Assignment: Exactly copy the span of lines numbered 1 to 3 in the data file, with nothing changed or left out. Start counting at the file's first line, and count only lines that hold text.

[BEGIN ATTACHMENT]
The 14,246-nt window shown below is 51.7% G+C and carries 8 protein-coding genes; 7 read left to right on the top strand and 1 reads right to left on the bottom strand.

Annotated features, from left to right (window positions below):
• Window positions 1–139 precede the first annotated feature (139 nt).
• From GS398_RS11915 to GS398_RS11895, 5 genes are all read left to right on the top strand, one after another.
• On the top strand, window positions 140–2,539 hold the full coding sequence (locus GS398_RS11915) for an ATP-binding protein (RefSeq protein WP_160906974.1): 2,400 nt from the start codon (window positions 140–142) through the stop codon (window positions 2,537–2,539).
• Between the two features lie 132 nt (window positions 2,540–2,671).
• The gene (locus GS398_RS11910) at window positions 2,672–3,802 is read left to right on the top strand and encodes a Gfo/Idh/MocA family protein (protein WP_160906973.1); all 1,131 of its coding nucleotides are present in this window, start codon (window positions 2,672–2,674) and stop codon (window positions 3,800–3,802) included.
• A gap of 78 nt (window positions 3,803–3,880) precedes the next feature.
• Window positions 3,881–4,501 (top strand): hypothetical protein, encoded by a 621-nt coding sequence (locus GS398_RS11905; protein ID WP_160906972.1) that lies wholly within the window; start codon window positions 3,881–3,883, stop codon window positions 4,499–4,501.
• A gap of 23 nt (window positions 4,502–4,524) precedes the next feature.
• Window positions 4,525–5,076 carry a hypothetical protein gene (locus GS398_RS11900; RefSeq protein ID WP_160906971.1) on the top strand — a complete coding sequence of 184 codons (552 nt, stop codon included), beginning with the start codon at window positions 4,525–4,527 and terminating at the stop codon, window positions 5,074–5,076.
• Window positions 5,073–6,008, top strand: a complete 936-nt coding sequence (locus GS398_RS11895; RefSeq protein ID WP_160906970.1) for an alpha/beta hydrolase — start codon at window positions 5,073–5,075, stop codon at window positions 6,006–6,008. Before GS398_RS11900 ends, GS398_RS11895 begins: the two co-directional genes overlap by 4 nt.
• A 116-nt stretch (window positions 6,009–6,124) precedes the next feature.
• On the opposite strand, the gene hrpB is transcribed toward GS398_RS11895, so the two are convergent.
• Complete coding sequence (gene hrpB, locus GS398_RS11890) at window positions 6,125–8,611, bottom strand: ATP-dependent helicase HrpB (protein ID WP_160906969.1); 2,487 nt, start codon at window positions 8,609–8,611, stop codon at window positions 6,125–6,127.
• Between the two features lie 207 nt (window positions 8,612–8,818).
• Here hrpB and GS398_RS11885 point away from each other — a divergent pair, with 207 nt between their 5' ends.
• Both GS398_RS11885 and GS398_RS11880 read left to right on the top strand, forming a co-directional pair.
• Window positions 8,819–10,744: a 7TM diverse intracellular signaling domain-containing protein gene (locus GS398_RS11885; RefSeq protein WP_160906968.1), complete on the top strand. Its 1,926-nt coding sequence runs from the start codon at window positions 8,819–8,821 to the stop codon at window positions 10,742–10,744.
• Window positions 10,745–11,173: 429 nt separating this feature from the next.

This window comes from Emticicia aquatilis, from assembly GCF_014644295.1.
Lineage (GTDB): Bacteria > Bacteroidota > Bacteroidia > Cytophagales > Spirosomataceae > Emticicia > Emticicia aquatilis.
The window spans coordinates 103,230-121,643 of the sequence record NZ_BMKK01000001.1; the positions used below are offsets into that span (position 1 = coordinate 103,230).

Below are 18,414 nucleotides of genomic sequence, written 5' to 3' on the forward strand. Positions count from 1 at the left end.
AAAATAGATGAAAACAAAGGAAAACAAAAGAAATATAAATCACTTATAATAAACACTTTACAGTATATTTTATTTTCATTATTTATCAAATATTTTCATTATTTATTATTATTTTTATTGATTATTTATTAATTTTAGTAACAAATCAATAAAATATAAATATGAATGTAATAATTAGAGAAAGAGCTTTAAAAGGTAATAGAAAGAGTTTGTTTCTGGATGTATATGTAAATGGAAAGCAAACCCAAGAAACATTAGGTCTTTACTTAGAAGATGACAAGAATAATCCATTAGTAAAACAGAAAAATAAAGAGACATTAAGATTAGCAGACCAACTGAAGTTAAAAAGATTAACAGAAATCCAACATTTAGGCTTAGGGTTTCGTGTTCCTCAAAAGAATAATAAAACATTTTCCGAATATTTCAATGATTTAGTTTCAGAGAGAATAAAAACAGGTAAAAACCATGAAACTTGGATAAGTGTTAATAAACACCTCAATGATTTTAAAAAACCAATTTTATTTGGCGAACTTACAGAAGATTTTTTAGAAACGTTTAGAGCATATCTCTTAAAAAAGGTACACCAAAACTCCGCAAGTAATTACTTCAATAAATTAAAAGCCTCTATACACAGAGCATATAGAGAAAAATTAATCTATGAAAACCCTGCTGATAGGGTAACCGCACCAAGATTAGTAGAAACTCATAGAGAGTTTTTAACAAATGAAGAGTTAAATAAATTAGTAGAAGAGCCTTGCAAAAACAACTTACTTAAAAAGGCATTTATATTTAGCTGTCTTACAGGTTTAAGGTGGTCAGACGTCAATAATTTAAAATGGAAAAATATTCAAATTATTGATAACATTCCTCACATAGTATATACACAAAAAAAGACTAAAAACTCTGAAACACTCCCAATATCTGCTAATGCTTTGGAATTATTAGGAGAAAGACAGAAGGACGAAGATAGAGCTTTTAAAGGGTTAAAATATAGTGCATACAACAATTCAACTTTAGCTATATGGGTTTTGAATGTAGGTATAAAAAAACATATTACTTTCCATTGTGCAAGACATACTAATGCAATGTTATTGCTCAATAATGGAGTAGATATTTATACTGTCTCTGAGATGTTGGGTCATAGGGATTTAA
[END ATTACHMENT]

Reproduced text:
The 14,246-nt window shown below is 51.7% G+C and carries 8 protein-coding genes; 7 read left to right on the top strand and 1 reads right to left on the bottom strand.

Annotated features, from left to right (window positions below):
• Window positions 1–139 precede the first annotated feature (139 nt).